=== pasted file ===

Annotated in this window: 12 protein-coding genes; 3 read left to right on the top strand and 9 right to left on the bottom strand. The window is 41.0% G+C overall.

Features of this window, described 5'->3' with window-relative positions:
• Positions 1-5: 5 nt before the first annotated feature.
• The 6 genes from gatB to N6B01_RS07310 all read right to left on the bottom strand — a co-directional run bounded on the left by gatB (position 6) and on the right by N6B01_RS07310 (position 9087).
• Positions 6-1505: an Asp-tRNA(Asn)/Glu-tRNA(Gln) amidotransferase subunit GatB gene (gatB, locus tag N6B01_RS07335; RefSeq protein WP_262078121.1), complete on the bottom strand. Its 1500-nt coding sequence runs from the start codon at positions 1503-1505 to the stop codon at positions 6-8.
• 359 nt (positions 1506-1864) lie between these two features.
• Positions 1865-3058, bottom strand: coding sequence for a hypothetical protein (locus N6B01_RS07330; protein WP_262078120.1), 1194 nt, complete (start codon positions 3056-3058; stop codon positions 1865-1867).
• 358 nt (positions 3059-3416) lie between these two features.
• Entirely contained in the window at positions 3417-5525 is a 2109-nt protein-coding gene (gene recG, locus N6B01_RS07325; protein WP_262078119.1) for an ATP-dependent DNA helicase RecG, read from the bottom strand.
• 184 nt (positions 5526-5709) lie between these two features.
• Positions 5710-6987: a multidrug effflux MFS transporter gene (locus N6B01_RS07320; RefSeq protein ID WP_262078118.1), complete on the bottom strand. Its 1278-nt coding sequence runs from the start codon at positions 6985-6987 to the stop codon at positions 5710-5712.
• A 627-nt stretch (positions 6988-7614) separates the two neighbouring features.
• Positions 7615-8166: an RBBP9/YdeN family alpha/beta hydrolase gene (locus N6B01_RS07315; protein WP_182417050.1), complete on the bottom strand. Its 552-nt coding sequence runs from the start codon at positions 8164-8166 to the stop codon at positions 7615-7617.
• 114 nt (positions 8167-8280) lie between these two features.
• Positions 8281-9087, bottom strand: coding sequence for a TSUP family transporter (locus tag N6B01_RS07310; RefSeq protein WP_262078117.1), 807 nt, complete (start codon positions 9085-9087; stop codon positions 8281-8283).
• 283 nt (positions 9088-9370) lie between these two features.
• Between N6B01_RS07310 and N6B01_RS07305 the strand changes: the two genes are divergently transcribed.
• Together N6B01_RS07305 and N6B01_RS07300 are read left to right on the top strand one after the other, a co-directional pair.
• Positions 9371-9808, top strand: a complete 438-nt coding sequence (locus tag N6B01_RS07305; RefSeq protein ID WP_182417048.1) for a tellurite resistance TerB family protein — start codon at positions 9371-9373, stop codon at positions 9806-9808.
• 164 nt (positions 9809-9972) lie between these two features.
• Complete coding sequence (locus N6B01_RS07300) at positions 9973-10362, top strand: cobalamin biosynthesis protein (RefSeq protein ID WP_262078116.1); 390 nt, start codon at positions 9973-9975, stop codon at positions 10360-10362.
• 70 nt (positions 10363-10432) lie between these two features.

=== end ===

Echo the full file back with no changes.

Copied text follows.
Annotated in this window: 12 protein-coding genes; 3 read left to right on the top strand and 9 right to left on the bottom strand. The window is 41.0% G+C overall.

Features of this window, described 5'->3' with window-relative positions:
• Positions 1-5: 5 nt before the first annotated feature.
• The 6 genes from gatB to N6B01_RS07310 all read right to left on the bottom strand — a co-directional run bounded on the left by gatB (position 6) and on the right by N6B01_RS07310 (position 9087).
• Positions 6-1505: an Asp-tRNA(Asn)/Glu-tRNA(Gln) amidotransferase subunit GatB gene (gatB, locus tag N6B01_RS07335; RefSeq protein WP_262078121.1), complete on the bottom strand. Its 1500-nt coding sequence runs from the start codon at positions 1503-1505 to the stop codon at positions 6-8.
• 359 nt (positions 1506-1864) lie between these two features.
• Positions 1865-3058, bottom strand: coding sequence for a hypothetical protein (locus N6B01_RS07330; protein WP_262078120.1), 1194 nt, complete (start codon positions 3056-3058; stop codon positions 1865-1867).
• 358 nt (positions 3059-3416) lie between these two features.
• Entirely contained in the window at positions 3417-5525 is a 2109-nt protein-coding gene (gene recG, locus N6B01_RS07325; protein WP_262078119.1) for an ATP-dependent DNA helicase RecG, read from the bottom strand.
• 184 nt (positions 5526-5709) lie between these two features.
• Positions 5710-6987: a multidrug effflux MFS transporter gene (locus N6B01_RS07320; RefSeq protein ID WP_262078118.1), complete on the bottom strand. Its 1278-nt coding sequence runs from the start codon at positions 6985-6987 to the stop codon at positions 5710-5712.
• A 627-nt stretch (positions 6988-7614) separates the two neighbouring features.
• Positions 7615-8166: an RBBP9/YdeN family alpha/beta hydrolase gene (locus N6B01_RS07315; protein WP_182417050.1), complete on the bottom strand. Its 552-nt coding sequence runs from the start codon at positions 8164-8166 to the stop codon at positions 7615-7617.
• 114 nt (positions 8167-8280) lie between these two features.
• Positions 8281-9087, bottom strand: coding sequence for a TSUP family transporter (locus tag N6B01_RS07310; RefSeq protein WP_262078117.1), 807 nt, complete (start codon positions 9085-9087; stop codon positions 8281-8283).
• 283 nt (positions 9088-9370) lie between these two features.
• Between N6B01_RS07310 and N6B01_RS07305 the strand changes: the two genes are divergently transcribed.
• Together N6B01_RS07305 and N6B01_RS07300 are read left to right on the top strand one after the other, a co-directional pair.
• Positions 9371-9808, top strand: a complete 438-nt coding sequence (locus tag N6B01_RS07305; RefSeq protein ID WP_182417048.1) for a tellurite resistance TerB family protein — start codon at positions 9371-9373, stop codon at positions 9806-9808.
• 164 nt (positions 9809-9972) lie between these two features.
• Complete coding sequence (locus N6B01_RS07300) at positions 9973-10362, top strand: cobalamin biosynthesis protein (RefSeq protein ID WP_262078116.1); 390 nt, start codon at positions 9973-9975, stop codon at positions 10360-10362.
• 70 nt (positions 10363-10432) lie between these two features.